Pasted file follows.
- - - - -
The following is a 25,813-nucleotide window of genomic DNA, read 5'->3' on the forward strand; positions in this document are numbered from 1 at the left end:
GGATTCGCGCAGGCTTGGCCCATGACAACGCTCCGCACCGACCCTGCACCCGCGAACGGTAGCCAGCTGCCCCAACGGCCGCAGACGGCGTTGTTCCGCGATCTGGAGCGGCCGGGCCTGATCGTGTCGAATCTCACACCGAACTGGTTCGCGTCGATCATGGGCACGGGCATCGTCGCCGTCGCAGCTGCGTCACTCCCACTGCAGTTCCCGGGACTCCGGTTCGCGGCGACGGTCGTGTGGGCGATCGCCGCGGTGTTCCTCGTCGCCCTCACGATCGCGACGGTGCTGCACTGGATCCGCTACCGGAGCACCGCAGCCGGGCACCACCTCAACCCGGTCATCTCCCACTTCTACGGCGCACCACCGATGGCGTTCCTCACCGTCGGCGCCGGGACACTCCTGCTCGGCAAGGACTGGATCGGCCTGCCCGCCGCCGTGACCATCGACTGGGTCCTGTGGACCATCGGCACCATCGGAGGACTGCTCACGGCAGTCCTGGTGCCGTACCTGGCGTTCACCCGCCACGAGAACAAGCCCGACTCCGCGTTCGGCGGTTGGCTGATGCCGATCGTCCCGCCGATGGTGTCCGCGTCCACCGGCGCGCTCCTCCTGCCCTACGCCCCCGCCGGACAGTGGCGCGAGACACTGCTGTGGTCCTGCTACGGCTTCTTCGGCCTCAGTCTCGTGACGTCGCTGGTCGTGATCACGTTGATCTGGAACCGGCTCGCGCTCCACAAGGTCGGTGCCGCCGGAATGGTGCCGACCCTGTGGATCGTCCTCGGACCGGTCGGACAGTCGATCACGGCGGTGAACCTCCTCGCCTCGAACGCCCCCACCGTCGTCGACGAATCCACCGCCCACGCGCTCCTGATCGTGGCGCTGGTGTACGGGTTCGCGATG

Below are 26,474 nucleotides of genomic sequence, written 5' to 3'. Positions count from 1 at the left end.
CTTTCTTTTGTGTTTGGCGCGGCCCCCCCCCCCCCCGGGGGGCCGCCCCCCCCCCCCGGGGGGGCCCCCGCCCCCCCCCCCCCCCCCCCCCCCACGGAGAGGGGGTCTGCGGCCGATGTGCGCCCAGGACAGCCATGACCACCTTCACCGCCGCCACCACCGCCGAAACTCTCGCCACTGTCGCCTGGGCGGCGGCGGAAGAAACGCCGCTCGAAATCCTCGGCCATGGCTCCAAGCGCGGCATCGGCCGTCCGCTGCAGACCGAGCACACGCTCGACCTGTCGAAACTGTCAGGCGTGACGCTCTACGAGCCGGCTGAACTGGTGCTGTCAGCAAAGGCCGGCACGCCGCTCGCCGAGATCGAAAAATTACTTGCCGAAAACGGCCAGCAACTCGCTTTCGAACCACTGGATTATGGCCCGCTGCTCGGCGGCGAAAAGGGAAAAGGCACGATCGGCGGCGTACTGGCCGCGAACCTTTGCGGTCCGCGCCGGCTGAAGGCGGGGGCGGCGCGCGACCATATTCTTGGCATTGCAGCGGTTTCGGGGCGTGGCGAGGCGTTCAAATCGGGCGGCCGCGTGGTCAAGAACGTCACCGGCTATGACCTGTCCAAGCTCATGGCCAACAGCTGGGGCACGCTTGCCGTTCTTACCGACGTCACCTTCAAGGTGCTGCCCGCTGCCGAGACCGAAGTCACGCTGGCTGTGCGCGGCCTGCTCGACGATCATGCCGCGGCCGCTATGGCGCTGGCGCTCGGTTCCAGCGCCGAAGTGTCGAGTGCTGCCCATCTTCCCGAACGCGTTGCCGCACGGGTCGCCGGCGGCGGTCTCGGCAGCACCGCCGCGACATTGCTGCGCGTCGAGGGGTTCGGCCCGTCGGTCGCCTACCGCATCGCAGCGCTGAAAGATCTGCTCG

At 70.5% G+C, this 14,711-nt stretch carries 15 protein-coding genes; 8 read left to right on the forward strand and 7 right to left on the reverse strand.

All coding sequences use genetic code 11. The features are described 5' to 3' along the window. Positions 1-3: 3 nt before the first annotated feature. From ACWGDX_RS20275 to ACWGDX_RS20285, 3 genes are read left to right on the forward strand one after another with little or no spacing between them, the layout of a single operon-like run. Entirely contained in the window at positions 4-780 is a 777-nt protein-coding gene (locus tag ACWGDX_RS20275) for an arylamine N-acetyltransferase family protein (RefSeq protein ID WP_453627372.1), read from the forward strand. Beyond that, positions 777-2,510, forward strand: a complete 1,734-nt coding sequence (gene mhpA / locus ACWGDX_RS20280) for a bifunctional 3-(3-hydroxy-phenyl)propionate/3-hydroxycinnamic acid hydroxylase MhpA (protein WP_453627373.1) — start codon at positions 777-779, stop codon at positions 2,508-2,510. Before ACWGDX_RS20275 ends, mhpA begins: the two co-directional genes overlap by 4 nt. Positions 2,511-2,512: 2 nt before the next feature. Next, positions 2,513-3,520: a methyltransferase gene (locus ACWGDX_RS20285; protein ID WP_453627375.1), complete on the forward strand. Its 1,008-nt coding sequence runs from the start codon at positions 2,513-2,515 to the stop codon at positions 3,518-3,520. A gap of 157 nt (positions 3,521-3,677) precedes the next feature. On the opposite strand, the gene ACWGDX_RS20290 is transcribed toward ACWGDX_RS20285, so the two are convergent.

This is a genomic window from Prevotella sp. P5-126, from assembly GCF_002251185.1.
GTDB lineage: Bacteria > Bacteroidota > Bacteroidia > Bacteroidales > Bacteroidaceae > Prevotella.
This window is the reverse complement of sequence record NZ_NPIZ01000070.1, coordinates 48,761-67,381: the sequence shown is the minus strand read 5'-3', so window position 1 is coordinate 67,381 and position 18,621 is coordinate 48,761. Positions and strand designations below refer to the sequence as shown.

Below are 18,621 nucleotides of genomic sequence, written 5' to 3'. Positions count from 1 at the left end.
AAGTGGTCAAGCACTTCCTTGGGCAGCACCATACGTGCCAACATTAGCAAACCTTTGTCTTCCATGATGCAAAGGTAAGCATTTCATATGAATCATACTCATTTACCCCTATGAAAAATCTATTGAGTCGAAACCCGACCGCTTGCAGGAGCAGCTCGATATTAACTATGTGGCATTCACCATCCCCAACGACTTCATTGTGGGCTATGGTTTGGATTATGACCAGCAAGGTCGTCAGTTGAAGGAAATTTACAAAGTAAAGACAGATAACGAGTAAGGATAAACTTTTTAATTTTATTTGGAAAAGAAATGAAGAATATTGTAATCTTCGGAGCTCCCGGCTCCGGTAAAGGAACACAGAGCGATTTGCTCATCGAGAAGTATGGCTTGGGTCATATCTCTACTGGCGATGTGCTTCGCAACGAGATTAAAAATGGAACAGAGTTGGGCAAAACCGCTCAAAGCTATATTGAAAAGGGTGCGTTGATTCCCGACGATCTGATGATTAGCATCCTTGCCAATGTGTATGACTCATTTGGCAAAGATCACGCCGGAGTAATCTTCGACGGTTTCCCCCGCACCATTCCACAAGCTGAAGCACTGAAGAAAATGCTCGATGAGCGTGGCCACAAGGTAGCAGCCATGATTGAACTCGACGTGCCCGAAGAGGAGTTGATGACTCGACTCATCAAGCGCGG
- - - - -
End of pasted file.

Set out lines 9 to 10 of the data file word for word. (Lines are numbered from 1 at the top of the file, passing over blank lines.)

This window is the reverse complement of sequence record NZ_NPIZ01000070.1, coordinates 48,761-67,381: the sequence shown is the minus strand read 5'-3', so window position 1 is coordinate 67,381 and position 18,621 is coordinate 48,761. Positions and strand designations below refer to the sequence as shown.

Below are 18,621 nucleotides of genomic sequence, written 5' to 3'. Positions count from 1 at the left end.